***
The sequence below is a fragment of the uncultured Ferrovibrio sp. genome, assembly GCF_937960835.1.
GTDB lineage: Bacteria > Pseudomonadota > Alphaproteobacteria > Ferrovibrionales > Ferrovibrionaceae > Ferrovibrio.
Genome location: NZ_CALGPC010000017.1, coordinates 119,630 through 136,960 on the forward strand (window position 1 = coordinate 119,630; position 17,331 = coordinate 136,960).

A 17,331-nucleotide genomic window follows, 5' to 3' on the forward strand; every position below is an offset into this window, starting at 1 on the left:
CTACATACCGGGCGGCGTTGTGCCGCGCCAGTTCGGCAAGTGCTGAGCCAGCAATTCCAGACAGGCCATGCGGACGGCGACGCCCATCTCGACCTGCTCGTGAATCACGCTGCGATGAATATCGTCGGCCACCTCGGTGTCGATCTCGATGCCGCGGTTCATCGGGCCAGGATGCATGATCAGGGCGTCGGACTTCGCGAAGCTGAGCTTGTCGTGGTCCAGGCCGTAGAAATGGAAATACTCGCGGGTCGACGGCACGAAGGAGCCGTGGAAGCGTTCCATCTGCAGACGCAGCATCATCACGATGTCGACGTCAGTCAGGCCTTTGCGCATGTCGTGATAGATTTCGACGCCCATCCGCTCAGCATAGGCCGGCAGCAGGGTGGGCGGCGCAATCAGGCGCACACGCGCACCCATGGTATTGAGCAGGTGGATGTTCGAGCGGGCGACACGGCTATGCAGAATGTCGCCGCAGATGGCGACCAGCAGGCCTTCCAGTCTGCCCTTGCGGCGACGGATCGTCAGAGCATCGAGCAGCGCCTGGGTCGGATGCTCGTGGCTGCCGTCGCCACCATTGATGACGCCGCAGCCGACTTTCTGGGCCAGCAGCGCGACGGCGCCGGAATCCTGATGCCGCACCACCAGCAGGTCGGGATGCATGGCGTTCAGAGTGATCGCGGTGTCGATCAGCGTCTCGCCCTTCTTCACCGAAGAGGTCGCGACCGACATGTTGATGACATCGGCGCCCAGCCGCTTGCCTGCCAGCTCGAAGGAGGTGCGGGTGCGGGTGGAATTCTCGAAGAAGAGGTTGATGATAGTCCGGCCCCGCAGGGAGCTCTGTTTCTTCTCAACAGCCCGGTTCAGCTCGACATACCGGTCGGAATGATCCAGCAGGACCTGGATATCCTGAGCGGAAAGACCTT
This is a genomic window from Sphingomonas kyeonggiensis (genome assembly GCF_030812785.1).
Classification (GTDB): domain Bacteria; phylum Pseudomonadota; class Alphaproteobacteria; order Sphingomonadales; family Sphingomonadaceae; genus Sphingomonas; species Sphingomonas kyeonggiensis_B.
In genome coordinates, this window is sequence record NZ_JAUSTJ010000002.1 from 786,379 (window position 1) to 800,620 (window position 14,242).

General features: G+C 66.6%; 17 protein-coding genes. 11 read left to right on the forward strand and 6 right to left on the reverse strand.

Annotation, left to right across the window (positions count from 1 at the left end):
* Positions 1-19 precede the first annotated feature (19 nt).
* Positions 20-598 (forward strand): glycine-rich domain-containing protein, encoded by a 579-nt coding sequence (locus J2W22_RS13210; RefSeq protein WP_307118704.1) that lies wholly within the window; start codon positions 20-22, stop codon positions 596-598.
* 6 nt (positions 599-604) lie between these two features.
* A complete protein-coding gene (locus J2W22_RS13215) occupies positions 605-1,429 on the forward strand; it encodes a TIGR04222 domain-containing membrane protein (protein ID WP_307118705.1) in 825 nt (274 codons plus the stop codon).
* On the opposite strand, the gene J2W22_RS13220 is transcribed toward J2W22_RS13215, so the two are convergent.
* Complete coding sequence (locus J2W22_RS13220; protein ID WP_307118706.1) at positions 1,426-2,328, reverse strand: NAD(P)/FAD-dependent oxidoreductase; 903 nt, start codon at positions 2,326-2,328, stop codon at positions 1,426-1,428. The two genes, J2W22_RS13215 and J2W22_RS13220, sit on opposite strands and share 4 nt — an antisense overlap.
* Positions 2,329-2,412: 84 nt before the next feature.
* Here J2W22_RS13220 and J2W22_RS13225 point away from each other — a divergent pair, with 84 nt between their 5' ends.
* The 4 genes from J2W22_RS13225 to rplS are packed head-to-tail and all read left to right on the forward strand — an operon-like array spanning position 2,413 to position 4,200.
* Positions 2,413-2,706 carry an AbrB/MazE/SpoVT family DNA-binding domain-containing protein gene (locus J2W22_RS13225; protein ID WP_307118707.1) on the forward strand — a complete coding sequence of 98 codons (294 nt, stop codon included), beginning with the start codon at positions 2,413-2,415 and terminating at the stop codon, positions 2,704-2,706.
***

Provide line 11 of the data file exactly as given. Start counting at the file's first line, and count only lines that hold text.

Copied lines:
* Positions 1-19 precede the first annotated feature (19 nt).